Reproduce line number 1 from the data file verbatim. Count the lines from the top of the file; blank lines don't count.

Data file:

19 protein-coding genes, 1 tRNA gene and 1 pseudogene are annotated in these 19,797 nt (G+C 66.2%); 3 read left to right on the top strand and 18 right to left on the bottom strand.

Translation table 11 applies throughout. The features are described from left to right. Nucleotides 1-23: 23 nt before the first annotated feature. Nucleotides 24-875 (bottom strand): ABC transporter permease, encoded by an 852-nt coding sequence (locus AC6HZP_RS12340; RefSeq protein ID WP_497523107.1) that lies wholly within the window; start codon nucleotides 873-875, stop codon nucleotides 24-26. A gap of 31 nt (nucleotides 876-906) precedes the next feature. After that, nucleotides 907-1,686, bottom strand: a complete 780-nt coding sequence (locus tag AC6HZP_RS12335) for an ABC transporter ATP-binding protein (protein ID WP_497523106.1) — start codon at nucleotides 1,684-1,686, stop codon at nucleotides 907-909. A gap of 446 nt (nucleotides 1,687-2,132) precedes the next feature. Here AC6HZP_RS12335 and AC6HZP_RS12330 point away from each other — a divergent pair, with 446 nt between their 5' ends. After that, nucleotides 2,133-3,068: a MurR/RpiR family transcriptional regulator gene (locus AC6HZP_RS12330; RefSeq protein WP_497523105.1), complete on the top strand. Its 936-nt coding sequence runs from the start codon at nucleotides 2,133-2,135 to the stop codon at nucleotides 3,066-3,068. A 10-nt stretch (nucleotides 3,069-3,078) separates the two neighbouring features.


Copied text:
19 protein-coding genes, 1 tRNA gene and 1 pseudogene are annotated in these 19,797 nt (G+C 66.2%); 3 read left to right on the top strand and 18 right to left on the bottom strand.